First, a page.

Sameer Samudra, 47, still remembers the tumultuous realities of living as an openly gay couple when he moved back to India in 2017 from Raleigh, USA, with his partner Amit Gokhale. ‘Some of the landlords would flat out reject us, saying they will have to charge us extra money because they are taking a legal risk by giving it to a gay couple,’ Samudra tells FII, a petitioner for the legalisation of same-sex marriage in India. ‘Some said they have small kids in the apartment complex, so they don’t want to take a chance to rent us a house.’
Samudra and Gokhale met in 2003 when Samudra, then working in Indiana, contacted Gokhale, who was studying in Ohio, after reading an advert looking for a friend in the US in the Gay Bombay mailing list. After several years of being together, they legally got married in Pittsburgh, Pennsylvania, in 2015 when the gay marriage ban was lifted in the state.
While they were able to live a happy and dignified life in Raleigh, USA, they moved back to India to support their ageing parents; however, various hardships that arose from the status of their relationship made them leave in 2020.
The couple’s marriage is not legally recognised in India, and when they moved back to India, they realised that their country doesn’t welcome LGBTQ+ persons socially either. Their motivation for filing a petition stems from instances where getting legally married in India becomes crucial for gaining social acceptance and protection against discrimination.
‘You can’t even get something as simple as a couple’s discount in a gym. This was in 2019, a year after the decriminalisation of homosexuality in India when a gym owner in Pune denied us the couple discount saying: It only applies to straight couples,’ says Samudra.
However, marriage also provides gay couples access to certain legal privileges currently denied to them, from the ability to adopt a child to various tax benefits.
‘If you want to get a loan, or any legal rights, including inheritance rights that a married straight couple has, we don’t have any of those rights,’ says Samudra. ‘When there is nothing on paper, we can’t prove that we are each other’s partner.’
Marriage laws in India among same-faith couples are governed by religious faith and usually fall under legislation meant to capture these socio-religious customs, such as the Hindu Marriage Act, of 1955. Couples marrying outside their faith or caste can find recourse in the Special Marriage Act (SMA), 1954. But this only applies to heterosexual couples.
While homosexuality is still taboo in many parts of the country, India tops the list of countries with the most LGBTQ+ persons according to a 2021 survey by IPSOS, with 17 per cent of its population of 1.4 billion people attracted to the same sex. The Supreme Court of India decriminalised homosexuality in 2018, overturning a colonial-era law. However, this did not lead to marriage equality for India’s large LGBTQ+ population.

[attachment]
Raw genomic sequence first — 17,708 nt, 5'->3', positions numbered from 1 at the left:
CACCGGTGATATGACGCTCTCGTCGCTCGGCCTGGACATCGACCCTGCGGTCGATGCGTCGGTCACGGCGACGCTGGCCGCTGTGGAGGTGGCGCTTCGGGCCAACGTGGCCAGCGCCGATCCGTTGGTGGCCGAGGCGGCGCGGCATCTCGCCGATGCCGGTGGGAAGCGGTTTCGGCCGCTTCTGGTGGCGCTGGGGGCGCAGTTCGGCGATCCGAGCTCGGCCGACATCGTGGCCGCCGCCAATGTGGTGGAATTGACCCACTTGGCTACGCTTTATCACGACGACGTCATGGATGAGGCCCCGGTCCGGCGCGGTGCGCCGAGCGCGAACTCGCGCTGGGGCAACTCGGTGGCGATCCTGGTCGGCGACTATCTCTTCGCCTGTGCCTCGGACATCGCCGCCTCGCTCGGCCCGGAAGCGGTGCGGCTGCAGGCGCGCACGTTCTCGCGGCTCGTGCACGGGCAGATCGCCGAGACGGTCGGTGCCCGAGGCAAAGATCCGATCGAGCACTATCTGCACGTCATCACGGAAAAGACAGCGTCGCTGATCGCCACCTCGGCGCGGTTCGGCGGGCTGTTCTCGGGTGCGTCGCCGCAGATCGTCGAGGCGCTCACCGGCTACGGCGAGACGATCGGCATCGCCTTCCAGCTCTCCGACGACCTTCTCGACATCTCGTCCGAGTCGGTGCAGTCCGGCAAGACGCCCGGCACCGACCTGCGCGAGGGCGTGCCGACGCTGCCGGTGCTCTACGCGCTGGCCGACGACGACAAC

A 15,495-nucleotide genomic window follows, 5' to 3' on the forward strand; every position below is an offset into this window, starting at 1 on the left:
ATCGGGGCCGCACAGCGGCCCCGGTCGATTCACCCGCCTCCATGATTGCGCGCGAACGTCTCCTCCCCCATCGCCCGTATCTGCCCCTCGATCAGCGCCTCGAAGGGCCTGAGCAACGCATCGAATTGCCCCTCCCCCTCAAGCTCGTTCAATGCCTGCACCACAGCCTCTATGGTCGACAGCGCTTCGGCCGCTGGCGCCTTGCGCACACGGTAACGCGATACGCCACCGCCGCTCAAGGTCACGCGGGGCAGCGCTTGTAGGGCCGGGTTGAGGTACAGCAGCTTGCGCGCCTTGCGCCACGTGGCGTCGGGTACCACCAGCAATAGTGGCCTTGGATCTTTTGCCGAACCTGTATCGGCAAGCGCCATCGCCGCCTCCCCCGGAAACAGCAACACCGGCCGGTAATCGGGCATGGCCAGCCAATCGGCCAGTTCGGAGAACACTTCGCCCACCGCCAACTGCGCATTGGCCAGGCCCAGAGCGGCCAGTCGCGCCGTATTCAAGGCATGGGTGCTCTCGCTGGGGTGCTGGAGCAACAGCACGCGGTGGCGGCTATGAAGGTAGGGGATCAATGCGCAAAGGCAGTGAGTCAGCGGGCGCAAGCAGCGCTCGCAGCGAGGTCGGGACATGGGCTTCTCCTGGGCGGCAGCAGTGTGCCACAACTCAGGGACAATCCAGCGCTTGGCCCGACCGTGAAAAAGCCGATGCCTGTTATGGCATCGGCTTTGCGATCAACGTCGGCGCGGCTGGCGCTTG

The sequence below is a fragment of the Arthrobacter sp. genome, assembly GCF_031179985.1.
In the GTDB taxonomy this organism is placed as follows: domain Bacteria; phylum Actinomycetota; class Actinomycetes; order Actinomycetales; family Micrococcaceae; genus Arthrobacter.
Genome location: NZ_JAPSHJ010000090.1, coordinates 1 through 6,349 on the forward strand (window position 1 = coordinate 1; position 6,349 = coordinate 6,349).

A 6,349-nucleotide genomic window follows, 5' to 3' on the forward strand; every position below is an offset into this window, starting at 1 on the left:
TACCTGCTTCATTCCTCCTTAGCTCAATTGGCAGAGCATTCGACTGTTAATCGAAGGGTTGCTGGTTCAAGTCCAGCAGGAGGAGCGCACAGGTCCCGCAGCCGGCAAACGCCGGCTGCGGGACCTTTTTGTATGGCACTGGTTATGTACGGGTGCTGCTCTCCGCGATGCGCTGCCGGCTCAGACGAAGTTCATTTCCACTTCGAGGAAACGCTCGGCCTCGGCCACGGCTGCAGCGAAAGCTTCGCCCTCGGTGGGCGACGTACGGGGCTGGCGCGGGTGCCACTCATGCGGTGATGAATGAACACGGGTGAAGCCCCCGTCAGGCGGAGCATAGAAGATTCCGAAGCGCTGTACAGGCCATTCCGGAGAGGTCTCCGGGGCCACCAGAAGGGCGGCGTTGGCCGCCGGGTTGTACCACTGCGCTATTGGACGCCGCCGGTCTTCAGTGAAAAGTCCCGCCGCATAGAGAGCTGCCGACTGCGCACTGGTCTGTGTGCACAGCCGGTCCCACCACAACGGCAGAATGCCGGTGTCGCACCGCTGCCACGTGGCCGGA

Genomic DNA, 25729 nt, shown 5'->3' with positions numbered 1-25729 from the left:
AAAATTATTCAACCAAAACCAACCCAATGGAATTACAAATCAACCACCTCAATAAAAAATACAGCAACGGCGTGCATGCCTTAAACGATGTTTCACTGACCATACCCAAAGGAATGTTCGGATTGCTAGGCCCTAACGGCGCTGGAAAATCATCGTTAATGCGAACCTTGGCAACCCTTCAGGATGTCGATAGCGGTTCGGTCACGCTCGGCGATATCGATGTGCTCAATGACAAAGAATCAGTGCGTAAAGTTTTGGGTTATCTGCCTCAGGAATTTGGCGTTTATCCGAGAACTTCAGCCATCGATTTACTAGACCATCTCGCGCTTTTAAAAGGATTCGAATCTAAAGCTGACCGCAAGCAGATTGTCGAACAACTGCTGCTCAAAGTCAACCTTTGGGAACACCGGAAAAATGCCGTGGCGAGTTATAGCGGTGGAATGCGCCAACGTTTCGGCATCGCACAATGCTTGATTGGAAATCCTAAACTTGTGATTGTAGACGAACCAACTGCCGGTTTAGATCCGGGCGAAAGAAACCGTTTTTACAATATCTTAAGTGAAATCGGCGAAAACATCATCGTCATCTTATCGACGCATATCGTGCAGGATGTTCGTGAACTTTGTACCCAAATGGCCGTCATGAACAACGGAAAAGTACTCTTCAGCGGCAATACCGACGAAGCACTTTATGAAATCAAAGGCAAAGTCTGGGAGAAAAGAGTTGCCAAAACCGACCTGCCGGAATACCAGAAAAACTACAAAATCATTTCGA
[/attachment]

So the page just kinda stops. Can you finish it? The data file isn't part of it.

In May this year, the Supreme Court reserved its verdict on the batch of 18 petitions seeking legal recognition of same-sex marriages after a hearing that lasted 10 days. Among the 18 petitions are gay couples who have migrated to Western countries. They opened up about the discrimination they faced as gay people in India, which made them move out of the country. However, they are ready to fight for the right to marry in India and would return if same-sex marriage became legal.
Samudra and his partner Gokhale serve as an example of the “gay brain drain,” a non-economic form of migration where individuals are compelled to move due to their sexual orientation and the lack of social acceptance, as they were forced to leave India despite their high level of education, owing to the absence of rights for the LGBTQ+ community in the country.
Rohit K Dasgupta, a scholar of queer culture at the University of Glasgow, says even though he doesn’t believe in the institution of marriage, he advocates for the importance of choice. ‘Legalising same-sex marriage would be a significant step towards addressing the discrimination faced by LGBTQ couples. Such legal provisions would safeguard their rights and their relationships would be seen on par with heterosexual marriages,’ says Dasgupta, who lives in the UK with his partner.
Dasgupta, a Labour and Cooperative party councillor in the London Borough of Newham, talks about the concept of “sexual exile.” He explains that LGBTQI individuals may choose to move out of their home country for reasons such as education or job opportunities.
However, he emphasises that deep down, they often consider themselves “sexual exiles.” This feeling arises from the fact that their decision to move is often influenced by the discrimination they face because of their sexualities.
Raga Olga D’Silva, 53, entrepreneur and director of Speaking Minds, India’s largest international speaker-marketing agency, is an intervenor for same-sex marriage rights as an overseas citizen of India married to a foreigner. She currently resides in London with her partner of 16 years, Nicola Fenton. She grew up in India in the 80s and around her, ‘anyone who was visibly gay, usually men, was derogatorily called homos‘ and often made fun of.
D’Silva recalls her first attraction towards girls while growing up, ‘I always thought there was something wrong with me.‘
During those days, there was a lack of understanding and language to describe same-sex relationships, and she had never witnessed any representation of women being together romantically. The existence of such relationships was unknown to her.